We heard you like open worlds. How about an Open Capital Wasteland?
Fallout 3 marks the end of Black Isle’s work (so far) in the Fallout universe and the beginning of Bethesda’s. Bethesda is known for its sprawling open world games, and brings that bounty of knowledge to the world of Fallout in a huge way.
If you’ve been following these reviews, you’ll know that I (like many) feel like Fallout 2 was the apex of the series. Its simplistic but deep gameplay and lore make diving into the game time and again a fulfilling time sink. That said, Fallout 3 is fantastic in its own right (despite wasting the vocal talents of Liam Neeson on what largely amounts to a bit part). Bethesda took Black Isle’s idea and universe, and opened it up in a huge new way.
That starts with, well, pretty much everything. Gone are the hex-based tiles and turn based combat. Instead, we are given an open world and first person shooting (or V.A.T.S., more on that later). Gone (for now) is the West Coast area, as Fallout 3 takes place in and around what remains of Washington D.C. Bethesda started its efforts in the Fallout universe in an entirely new area to distance itself from Black Isle’s work while still diving into its lore and mythos.
That lore and mythos are greatly expanded in Fallout 3. There are all kinds of little places, hidden items and accessible things that allow Bethesda to take the world that Black Isle built and have it explode outward. And being a fully realized 3D open world, players get to see what the horrors of nuclear fallout bring up close and personal. While the story is fairly straightforward (find Liam Neeson, aka Dad), it has many a twist and turn to get there and also has an immense number of side things to find and do, if you so choose. (Editors Note: Operation Anchorage is the worst ever, and Mothership Zeta is not canon.)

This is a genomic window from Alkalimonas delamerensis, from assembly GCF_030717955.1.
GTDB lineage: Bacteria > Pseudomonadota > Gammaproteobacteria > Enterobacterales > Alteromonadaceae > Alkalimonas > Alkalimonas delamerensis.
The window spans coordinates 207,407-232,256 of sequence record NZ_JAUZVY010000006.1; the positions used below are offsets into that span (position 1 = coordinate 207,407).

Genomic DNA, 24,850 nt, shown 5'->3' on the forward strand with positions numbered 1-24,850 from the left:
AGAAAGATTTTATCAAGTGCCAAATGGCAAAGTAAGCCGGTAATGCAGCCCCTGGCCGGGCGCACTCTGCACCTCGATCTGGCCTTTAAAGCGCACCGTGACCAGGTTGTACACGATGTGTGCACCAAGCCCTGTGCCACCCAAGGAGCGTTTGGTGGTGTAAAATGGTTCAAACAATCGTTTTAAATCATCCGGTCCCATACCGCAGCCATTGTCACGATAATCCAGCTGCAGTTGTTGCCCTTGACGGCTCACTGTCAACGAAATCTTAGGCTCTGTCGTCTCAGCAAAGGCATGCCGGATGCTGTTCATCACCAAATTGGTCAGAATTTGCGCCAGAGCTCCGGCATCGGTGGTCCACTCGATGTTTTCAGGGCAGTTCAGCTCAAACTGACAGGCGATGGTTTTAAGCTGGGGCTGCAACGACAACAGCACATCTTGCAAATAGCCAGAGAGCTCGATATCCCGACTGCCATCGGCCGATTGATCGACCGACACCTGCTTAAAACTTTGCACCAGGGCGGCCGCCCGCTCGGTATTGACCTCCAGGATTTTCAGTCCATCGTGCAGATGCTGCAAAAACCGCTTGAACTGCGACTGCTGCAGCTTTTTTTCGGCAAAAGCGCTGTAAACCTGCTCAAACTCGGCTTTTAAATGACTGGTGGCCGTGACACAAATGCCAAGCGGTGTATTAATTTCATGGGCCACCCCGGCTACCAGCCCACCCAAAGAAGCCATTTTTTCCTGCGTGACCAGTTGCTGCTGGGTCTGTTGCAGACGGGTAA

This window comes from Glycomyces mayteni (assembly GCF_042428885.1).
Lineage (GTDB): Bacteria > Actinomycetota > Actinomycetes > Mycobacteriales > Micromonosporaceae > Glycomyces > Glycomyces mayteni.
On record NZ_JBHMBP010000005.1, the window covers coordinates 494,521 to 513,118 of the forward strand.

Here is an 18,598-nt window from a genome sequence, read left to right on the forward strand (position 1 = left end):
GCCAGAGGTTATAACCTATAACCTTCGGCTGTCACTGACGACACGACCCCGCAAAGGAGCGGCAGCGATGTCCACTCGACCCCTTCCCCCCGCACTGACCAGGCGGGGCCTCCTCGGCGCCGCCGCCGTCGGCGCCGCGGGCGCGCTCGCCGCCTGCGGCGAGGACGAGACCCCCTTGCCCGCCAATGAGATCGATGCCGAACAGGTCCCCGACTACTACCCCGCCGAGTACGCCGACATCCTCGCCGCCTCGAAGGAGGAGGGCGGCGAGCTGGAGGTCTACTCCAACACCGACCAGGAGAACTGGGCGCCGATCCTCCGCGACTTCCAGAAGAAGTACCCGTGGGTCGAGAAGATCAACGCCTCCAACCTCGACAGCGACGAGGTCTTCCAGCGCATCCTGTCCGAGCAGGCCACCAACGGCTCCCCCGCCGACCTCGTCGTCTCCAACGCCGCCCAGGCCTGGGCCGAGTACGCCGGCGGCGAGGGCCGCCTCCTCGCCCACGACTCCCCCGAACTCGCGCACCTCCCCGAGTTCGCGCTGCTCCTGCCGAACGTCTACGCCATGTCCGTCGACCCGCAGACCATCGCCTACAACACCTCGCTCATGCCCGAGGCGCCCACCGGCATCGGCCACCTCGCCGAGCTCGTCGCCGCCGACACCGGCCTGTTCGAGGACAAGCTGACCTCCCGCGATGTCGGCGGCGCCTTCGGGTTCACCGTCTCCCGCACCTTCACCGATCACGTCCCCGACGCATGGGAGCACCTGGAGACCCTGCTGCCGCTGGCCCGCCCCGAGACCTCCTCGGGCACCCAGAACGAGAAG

Combat in Fallout 3 comes in two forms. Traditional first person shooting or a system called V.A.T.S. (Vault-Tec Assisted Targeting System). V.A.T.S. is Bethesda’s nod to Fallout’s roots, as it utilizes action points and boils combat back to its numbers bases. How you leveled up your character matters more in V.A.T.S. than first person mode, since the weapon type you are using and how it is scored in your character sheet provide the V.A.T.S. system with the information it needs to determine success or failure in combat.
Bethesda, by and large, stuck with Black Isle’s view on the world. If you are strong enough to get away with it, go ahead and do it. Karma plays a bigger role in this game, however, as people will hear of your atrocities and act accordingly, but that sometimes works both ways, as there are places that don’t like goody two-shoes as well as places that aren’t fond of genocidal maniacs. Oh, and they won’t let you kill kids in this game (without an unofficial mod, that is).
Overall, Fallout 3 is an excellent toe in the water for Bethesda into the Fallout universe, and helped propel the series back into the spotlight after a lengthy hiatus. Old time fans and newcomers alike are sure to find plenty to enjoy in this game.
Justin enjoys most games. He is currently learning the ins and outs of competitive modern Magic while enjoying all sorts of other gaming mediums, assuming he can find the spare time.